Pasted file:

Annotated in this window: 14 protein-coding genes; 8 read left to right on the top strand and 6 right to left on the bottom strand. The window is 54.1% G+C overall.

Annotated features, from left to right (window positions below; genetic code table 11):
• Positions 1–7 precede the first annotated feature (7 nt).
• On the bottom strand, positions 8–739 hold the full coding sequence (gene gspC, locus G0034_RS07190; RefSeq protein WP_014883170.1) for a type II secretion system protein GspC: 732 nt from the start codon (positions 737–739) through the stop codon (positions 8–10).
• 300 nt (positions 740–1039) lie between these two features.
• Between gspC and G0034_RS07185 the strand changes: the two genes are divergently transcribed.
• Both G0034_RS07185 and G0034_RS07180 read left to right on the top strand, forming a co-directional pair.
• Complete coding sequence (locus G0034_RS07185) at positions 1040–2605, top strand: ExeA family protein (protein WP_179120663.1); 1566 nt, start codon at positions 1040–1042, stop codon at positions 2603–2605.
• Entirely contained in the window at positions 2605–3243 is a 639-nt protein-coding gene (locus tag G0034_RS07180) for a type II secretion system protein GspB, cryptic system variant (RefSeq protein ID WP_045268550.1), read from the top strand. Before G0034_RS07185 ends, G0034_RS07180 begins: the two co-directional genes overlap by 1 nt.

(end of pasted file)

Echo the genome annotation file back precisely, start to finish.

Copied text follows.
Annotated in this window: 14 protein-coding genes; 8 read left to right on the top strand and 6 right to left on the bottom strand. The window is 54.1% G+C overall.

Annotated features, from left to right (window positions below; genetic code table 11):
• Positions 1–7 precede the first annotated feature (7 nt).
• On the bottom strand, positions 8–739 hold the full coding sequence (gene gspC, locus G0034_RS07190; RefSeq protein WP_014883170.1) for a type II secretion system protein GspC: 732 nt from the start codon (positions 737–739) through the stop codon (positions 8–10).
• 300 nt (positions 740–1039) lie between these two features.
• Between gspC and G0034_RS07185 the strand changes: the two genes are divergently transcribed.
• Both G0034_RS07185 and G0034_RS07180 read left to right on the top strand, forming a co-directional pair.
• Complete coding sequence (locus G0034_RS07185) at positions 1040–2605, top strand: ExeA family protein (protein WP_179120663.1); 1566 nt, start codon at positions 1040–1042, stop codon at positions 2603–2605.
• Entirely contained in the window at positions 2605–3243 is a 639-nt protein-coding gene (locus tag G0034_RS07180) for a type II secretion system protein GspB, cryptic system variant (RefSeq protein ID WP_045268550.1), read from the top strand. Before G0034_RS07185 ends, G0034_RS07180 begins: the two co-directional genes overlap by 1 nt.